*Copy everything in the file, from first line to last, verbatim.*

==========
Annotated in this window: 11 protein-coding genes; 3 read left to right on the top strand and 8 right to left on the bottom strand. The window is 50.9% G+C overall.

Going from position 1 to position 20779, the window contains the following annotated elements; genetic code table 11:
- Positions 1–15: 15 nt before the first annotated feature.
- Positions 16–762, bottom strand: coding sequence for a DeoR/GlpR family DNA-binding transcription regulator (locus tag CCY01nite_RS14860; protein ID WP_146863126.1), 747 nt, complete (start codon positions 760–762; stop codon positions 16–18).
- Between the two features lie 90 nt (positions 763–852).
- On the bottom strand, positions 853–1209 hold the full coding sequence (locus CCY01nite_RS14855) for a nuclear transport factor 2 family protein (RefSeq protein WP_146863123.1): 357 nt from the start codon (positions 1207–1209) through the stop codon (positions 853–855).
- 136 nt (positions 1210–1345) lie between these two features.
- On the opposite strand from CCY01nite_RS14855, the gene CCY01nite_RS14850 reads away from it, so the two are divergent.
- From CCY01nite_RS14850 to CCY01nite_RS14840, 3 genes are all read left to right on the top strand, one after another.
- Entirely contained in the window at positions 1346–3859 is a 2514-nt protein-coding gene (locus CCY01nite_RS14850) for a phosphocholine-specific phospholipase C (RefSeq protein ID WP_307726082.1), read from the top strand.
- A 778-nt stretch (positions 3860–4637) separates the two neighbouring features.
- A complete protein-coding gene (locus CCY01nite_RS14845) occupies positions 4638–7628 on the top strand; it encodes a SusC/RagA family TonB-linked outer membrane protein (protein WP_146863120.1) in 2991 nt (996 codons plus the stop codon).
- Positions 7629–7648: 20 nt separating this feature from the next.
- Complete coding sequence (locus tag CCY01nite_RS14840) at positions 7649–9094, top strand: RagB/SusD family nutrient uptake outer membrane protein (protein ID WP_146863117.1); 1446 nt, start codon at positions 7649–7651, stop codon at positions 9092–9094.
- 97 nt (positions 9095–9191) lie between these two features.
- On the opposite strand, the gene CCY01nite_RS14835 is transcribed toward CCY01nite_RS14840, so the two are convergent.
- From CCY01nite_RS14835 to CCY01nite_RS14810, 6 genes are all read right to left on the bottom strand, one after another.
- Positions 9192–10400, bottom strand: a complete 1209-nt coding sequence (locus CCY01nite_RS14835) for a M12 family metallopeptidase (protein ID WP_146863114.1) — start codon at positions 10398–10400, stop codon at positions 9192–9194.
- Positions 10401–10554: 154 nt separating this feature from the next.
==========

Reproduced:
Annotated in this window: 11 protein-coding genes; 3 read left to right on the top strand and 8 right to left on the bottom strand. The window is 50.9% G+C overall.

Going from position 1 to position 20779, the window contains the following annotated elements; genetic code table 11:
- Positions 1–15: 15 nt before the first annotated feature.
- Positions 16–762, bottom strand: coding sequence for a DeoR/GlpR family DNA-binding transcription regulator (locus tag CCY01nite_RS14860; protein ID WP_146863126.1), 747 nt, complete (start codon positions 760–762; stop codon positions 16–18).
- Between the two features lie 90 nt (positions 763–852).
- On the bottom strand, positions 853–1209 hold the full coding sequence (locus CCY01nite_RS14855) for a nuclear transport factor 2 family protein (RefSeq protein WP_146863123.1): 357 nt from the start codon (positions 1207–1209) through the stop codon (positions 853–855).
- 136 nt (positions 1210–1345) lie between these two features.
- On the opposite strand from CCY01nite_RS14855, the gene CCY01nite_RS14850 reads away from it, so the two are divergent.
- From CCY01nite_RS14850 to CCY01nite_RS14840, 3 genes are all read left to right on the top strand, one after another.
- Entirely contained in the window at positions 1346–3859 is a 2514-nt protein-coding gene (locus CCY01nite_RS14850) for a phosphocholine-specific phospholipase C (RefSeq protein ID WP_307726082.1), read from the top strand.
- A 778-nt stretch (positions 3860–4637) separates the two neighbouring features.
- A complete protein-coding gene (locus CCY01nite_RS14845) occupies positions 4638–7628 on the top strand; it encodes a SusC/RagA family TonB-linked outer membrane protein (protein WP_146863120.1) in 2991 nt (996 codons plus the stop codon).
- Positions 7629–7648: 20 nt separating this feature from the next.
- Complete coding sequence (locus tag CCY01nite_RS14840) at positions 7649–9094, top strand: RagB/SusD family nutrient uptake outer membrane protein (protein ID WP_146863117.1); 1446 nt, start codon at positions 7649–7651, stop codon at positions 9092–9094.
- 97 nt (positions 9095–9191) lie between these two features.
- On the opposite strand, the gene CCY01nite_RS14835 is transcribed toward CCY01nite_RS14840, so the two are convergent.
- From CCY01nite_RS14835 to CCY01nite_RS14810, 6 genes are all read right to left on the bottom strand, one after another.
- Positions 9192–10400, bottom strand: a complete 1209-nt coding sequence (locus CCY01nite_RS14835) for a M12 family metallopeptidase (protein ID WP_146863114.1) — start codon at positions 10398–10400, stop codon at positions 9192–9194.
- Positions 10401–10554: 154 nt separating this feature from the next.